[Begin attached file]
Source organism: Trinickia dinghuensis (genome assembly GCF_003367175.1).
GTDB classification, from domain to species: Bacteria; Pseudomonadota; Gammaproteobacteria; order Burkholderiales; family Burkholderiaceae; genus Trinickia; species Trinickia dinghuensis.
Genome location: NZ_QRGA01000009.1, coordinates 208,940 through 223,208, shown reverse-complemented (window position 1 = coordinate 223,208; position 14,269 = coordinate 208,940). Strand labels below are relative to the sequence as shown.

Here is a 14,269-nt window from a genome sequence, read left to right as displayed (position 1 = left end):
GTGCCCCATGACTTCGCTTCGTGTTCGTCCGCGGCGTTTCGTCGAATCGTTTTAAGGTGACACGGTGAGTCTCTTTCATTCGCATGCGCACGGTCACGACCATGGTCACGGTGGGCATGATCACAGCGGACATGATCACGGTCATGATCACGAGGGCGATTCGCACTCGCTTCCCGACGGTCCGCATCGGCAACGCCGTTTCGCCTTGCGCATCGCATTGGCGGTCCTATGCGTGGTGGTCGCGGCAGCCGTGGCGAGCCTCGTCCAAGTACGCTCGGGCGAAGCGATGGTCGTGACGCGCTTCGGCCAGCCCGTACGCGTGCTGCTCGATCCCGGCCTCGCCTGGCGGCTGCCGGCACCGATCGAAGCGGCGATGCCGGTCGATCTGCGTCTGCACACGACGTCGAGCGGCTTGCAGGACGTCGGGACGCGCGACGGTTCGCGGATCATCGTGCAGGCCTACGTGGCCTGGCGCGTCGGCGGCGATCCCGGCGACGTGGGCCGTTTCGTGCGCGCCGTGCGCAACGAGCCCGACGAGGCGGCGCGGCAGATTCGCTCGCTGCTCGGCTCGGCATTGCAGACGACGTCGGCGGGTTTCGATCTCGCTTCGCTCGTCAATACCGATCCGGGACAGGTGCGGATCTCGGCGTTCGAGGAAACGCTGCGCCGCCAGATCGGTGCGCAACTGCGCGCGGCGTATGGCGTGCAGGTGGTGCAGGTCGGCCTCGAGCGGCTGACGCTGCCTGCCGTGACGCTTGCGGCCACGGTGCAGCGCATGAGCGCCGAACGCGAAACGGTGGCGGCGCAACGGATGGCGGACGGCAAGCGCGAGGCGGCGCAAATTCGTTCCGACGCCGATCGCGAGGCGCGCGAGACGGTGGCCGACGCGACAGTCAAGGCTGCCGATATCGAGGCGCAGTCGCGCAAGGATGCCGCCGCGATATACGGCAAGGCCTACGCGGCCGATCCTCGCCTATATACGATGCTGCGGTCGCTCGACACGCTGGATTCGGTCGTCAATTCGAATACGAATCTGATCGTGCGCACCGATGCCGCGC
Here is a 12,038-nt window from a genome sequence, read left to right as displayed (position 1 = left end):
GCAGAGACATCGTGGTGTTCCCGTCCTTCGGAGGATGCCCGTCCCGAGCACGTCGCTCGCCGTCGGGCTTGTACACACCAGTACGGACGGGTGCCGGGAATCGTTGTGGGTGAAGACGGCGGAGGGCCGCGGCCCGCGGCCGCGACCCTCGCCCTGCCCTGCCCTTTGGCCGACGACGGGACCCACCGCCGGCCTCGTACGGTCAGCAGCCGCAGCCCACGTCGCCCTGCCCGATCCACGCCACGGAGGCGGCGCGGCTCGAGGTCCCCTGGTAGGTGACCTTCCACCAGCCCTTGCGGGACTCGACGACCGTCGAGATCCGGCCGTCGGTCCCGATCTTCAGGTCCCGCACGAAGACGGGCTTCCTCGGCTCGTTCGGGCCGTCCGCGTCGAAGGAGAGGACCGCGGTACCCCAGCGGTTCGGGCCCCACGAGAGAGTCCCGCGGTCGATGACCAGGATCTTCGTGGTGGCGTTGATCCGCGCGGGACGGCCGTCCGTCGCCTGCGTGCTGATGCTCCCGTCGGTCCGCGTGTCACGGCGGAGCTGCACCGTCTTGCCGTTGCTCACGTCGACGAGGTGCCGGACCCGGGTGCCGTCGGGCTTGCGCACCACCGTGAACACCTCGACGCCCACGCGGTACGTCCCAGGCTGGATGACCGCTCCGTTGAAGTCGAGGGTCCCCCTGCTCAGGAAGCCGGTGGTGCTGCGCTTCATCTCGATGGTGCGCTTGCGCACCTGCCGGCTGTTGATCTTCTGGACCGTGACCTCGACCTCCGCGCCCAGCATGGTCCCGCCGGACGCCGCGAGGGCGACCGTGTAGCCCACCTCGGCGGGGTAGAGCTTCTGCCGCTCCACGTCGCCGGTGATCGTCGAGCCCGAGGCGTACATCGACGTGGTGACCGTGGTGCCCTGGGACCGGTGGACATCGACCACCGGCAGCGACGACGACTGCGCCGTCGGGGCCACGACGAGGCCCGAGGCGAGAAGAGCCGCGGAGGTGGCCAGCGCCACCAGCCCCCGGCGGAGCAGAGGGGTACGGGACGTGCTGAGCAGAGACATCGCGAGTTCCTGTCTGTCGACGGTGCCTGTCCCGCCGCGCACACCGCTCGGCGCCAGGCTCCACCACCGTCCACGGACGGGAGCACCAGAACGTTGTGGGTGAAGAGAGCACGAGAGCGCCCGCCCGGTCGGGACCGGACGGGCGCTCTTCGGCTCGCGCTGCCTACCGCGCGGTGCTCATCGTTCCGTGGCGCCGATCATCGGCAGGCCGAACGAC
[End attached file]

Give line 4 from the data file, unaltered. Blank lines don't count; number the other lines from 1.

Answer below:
Here is a 14,269-nt window from a genome sequence, read left to right as displayed (position 1 = left end):